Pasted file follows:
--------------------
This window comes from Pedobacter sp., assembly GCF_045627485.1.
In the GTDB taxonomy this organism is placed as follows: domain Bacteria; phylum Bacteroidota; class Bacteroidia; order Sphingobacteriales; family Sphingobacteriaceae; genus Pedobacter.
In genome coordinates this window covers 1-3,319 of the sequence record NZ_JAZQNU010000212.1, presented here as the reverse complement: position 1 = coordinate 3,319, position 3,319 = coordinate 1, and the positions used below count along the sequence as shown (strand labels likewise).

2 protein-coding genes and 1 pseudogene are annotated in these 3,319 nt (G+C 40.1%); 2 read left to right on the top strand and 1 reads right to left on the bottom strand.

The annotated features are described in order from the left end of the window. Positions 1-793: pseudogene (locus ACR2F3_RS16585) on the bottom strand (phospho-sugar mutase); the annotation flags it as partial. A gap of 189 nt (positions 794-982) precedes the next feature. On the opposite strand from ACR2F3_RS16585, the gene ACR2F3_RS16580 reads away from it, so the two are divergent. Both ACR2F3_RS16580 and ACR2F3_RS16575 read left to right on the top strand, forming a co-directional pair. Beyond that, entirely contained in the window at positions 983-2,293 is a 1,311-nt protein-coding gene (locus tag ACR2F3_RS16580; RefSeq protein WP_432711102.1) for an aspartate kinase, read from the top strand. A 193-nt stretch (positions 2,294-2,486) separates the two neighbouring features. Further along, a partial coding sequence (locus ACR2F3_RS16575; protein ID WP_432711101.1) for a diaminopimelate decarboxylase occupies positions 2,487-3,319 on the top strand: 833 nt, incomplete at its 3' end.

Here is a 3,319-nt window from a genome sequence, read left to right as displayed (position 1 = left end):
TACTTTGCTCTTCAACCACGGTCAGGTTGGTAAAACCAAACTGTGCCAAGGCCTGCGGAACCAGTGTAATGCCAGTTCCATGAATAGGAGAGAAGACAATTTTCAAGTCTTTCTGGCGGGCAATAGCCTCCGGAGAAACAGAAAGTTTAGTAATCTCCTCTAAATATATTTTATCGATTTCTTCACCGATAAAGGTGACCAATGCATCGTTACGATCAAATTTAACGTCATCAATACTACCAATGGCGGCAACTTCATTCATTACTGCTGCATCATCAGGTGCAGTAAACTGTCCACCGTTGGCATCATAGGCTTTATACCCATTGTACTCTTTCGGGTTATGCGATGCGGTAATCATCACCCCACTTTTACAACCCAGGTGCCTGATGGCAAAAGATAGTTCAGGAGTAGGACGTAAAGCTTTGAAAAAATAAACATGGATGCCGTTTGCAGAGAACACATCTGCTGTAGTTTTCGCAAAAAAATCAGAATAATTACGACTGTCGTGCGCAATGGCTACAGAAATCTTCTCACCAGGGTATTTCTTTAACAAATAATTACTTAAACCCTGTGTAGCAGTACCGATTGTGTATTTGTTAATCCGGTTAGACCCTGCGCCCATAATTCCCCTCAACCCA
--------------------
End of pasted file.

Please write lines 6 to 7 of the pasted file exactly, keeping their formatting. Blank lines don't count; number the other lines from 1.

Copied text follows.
Here is a 3,319-nt window from a genome sequence, read left to right as displayed (position 1 = left end):
TACTTTGCTCTTCAACCACGGTCAGGTTGGTAAAACCAAACTGTGCCAAGGCCTGCGGAACCAGTGTAATGCCAGTTCCATGAATAGGAGAGAAGACAATTTTCAAGTCTTTCTGGCGGGCAATAGCCTCCGGAGAAACAGAAAGTTTAGTAATCTCCTCTAAATATATTTTATCGATTTCTTCACCGATAAAGGTGACCAATGCATCGTTACGATCAAATTTAACGTCATCAATACTACCAATGGCGGCAACTTCATTCATTACTGCTGCATCATCAGGTGCAGTAAACTGTCCACCGTTGGCATCATAGGCTTTATACCCATTGTACTCTTTCGGGTTATGCGATGCGGTAATCATCACCCCACTTTTACAACCCAGGTGCCTGATGGCAAAAGATAGTTCAGGAGTAGGACGTAAAGCTTTGAAAAAATAAACATGGATGCCGTTTGCAGAGAACACATCTGCTGTAGTTTTCGCAAAAAAATCAGAATAATTACGACTGTCGTGCGCAATGGCTACAGAAATCTTCTCACCAGGGTATTTCTTTAACAAATAATTACTTAAACCCTGTGTAGCAGTACCGATTGTGTATTTGTTAATCCGGTTAGACCCTGCGCCCATAATTCCCCTCAACCCA